Adults with mental illness are more likely to be the victims of violence than to commit violence themselves in a six month period, according to a new survey.
Researchers from North Carolina State University, Duke University, Simon Fraser University, and the University of California, Davis, surveyed 4,480 mentally ill adults about acts of violence in the previous six months. They found 30 percent of participants reported being the victims of violence, and 23.9 percent reported committing an act of violence. But 63.5 percent of the committed violence occurred in a residential setting, while only 2.6 percent occurring in public. They also found those who were victims of violence were 11 times more likely to commit it.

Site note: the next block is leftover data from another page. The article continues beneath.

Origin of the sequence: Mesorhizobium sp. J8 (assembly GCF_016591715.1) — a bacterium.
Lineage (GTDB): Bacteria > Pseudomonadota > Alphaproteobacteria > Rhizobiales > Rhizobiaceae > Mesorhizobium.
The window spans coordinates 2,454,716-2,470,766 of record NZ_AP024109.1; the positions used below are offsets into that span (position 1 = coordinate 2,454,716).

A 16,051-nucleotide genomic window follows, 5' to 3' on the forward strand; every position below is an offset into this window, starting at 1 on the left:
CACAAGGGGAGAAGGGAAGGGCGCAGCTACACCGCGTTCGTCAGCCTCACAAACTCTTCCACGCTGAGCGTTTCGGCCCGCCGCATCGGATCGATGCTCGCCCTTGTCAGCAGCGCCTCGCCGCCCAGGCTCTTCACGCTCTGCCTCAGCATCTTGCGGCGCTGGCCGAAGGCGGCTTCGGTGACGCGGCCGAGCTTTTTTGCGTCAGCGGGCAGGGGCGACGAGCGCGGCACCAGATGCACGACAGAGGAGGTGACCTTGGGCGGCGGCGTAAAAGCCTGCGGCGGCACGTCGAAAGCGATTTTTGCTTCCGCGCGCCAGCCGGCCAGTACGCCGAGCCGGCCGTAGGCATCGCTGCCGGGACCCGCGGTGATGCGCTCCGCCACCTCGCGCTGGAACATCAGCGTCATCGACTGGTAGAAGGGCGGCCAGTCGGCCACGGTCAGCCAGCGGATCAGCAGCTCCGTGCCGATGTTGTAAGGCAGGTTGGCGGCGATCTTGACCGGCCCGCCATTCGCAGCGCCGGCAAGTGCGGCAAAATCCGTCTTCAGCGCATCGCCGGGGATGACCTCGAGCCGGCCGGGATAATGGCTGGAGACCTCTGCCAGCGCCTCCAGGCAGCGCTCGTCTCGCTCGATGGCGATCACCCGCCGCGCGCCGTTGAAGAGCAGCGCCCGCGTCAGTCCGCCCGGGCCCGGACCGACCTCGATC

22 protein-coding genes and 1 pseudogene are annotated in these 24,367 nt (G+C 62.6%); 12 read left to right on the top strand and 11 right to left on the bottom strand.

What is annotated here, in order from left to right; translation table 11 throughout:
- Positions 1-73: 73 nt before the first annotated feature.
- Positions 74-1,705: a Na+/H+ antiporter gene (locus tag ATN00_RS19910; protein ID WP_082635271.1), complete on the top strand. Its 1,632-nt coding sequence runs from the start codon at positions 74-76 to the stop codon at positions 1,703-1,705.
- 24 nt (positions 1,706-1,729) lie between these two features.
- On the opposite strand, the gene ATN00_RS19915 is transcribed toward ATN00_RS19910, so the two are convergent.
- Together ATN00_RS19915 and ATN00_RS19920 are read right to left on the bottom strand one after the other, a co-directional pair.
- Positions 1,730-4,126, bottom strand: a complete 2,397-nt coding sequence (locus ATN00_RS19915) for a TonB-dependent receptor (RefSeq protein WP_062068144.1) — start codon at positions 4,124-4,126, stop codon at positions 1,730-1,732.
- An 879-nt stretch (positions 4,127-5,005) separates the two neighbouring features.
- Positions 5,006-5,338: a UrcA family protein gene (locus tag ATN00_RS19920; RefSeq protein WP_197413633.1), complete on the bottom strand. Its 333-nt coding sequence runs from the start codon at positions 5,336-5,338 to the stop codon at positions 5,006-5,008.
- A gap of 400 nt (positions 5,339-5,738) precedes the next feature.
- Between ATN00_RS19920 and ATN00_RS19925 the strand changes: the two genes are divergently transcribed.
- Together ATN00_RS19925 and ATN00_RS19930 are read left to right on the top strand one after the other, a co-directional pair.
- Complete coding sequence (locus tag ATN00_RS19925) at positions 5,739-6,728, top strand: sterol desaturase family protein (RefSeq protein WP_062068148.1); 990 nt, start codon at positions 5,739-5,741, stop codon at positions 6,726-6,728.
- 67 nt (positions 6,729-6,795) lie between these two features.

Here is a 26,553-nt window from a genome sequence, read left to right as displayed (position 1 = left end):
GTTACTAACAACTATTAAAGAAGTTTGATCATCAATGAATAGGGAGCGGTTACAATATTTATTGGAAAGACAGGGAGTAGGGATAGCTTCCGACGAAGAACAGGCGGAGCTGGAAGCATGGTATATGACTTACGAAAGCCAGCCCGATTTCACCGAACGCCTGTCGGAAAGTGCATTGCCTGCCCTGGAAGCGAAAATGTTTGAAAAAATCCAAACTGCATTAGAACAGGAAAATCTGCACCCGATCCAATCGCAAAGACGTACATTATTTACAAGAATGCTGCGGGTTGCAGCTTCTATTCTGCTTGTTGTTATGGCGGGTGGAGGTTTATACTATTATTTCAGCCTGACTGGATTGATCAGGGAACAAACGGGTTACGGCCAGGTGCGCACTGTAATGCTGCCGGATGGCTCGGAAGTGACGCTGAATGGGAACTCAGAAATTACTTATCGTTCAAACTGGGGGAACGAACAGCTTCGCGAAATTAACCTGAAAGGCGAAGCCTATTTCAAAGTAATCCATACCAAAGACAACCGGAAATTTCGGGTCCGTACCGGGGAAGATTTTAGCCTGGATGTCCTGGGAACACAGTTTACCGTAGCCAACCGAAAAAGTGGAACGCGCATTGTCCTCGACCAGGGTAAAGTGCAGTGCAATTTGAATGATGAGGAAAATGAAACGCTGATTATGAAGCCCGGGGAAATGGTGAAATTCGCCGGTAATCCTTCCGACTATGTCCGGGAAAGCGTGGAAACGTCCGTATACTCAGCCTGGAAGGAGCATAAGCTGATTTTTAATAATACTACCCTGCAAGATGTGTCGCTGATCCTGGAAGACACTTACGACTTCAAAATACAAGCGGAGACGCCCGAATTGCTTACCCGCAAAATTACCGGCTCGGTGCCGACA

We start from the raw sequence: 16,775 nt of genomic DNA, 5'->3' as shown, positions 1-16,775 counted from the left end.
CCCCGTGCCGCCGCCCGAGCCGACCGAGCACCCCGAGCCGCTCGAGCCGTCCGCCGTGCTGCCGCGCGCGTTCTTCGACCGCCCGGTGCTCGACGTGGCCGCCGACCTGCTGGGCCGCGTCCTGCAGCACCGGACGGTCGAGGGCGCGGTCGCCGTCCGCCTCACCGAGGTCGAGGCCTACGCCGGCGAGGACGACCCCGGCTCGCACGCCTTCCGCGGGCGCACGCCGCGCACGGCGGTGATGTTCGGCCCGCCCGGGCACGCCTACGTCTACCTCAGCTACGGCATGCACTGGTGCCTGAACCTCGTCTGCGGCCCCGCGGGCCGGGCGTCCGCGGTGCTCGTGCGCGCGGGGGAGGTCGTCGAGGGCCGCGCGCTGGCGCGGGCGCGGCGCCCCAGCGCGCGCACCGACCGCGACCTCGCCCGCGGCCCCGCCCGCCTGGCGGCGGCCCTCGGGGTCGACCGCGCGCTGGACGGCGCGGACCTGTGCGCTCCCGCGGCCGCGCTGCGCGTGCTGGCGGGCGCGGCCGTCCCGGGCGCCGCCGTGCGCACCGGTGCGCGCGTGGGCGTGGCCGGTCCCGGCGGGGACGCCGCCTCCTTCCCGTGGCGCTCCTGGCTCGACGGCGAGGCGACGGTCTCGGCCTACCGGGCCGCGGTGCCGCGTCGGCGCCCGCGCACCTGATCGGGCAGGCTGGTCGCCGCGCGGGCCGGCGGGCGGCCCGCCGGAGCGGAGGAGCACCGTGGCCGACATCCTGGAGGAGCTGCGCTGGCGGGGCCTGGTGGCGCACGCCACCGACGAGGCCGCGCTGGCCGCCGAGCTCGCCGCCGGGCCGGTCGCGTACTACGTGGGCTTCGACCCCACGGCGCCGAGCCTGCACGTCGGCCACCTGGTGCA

“This highlights the need for more robust public health interventions that are focused on violence,” lead author Dr. Sarah Desmarais, an assistant professor of psychology at NC State, was quoted as saying. “It shouldn’t just be about preventing adults with mental illness from committing violent acts, it should also be about protecting those at risk of being victimized.”